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If karma is real, then does business karma also exist? It stands to reason, if you believe what goes around comes around, similar to personal karma, businesses also have karma.

First, what is karma? There are many definitions of karma based on the various Indian religions. Although, regardless of what “interpretation of karma” is being followed, its meaning is really all about “cause and effect”. This is the basic premise that I would like to discuss here. In terms of business karma, it not only refers to small businesses, but to large multinational companies who need to focus on it.

Business isn’t personal, on that we can all agree. But the way that a business approaches and conducts itself – the good, the bad and the ugly – says much about the culture and persona of the business. It will also dictate its Karma. For instance, business leaders of an organization that conduct themselves positively in everyday situations plays directly into the success of the business and of that business having good karma.

Key principles that a business should exercise to develop good karma on a daily basis: Generosity, Fairness and Positive Vibrations



Generosity is one of the fundamental philosophies of good karma. This means, of course, giving back to the community and charity organizations, but that’s not all. It also speaks to the giving of time, of being protective or nurturing of others with no benefit to the organization. Whether it’s helping another individual trying to break into an industry through networking or volunteering to speak at a school seminar. Let’s not forget the old adage: Charity begins at home. Therefore leaders and managers must be generous with their team and partners (or suppliers). This doesn’t mean overpaying for services or salaries, it means being supportive of all team members. It comes down to the philosophy of paying it forward with all business associates and with no intention of receiving anything in return. And, that generosity will come back.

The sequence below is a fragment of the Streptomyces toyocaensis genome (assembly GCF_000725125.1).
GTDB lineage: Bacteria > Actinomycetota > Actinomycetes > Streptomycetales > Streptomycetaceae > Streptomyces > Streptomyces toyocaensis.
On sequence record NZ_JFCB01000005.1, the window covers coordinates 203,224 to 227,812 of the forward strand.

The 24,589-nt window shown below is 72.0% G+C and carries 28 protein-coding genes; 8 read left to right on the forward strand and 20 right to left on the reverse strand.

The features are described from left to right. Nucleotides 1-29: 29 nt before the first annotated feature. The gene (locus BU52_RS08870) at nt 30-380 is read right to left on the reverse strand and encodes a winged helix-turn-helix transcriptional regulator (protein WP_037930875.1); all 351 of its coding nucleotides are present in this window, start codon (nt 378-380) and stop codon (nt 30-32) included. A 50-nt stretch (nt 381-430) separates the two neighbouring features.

The ability to see situations as they are and check your ego at the door can score huge points towards attaining good karma. Let’s face it, in business there are always going to be sticky, messy or unclear situations. Some businesses go through major divorces, that get downright ugly – complete with bullying and threats. Make sure when dealing with these types of business issues that a win-win philosophy is at the forefront of all proposals. This means no one loses face and no one flexes their muscles in a negative way. Being ethical and professional should be a given in business (in my opinion) – however, being kind and just isn’t exercised as often as it should be in today’s fast-paced world.

Positive Vibrations:

Nothing good ever comes out of knee-jerk reactions or decisions made under stress or panic. It just enhances the bad karma that placed a business in a bad situation in the first place. In today’s market environment, many businesses are in a state of flux, with many changes on the horizon. The ability for a business to stay the course, avoid blindly jumping in another direction and maintain its clarity of vision promotes good karma. Aftermarket setbacks, it takes time for the dust to settle and conditions to stabilize. So business needs to be given that time as well – while maintaining a positive and upbeat view of the possible outcome. I know that this sounds very “new age-ish”, but it does work.

Those are my top three principles for developing good business karma. Are there any principles that you exercise that you feel promote good business karma? 

Author: Miriam Hara

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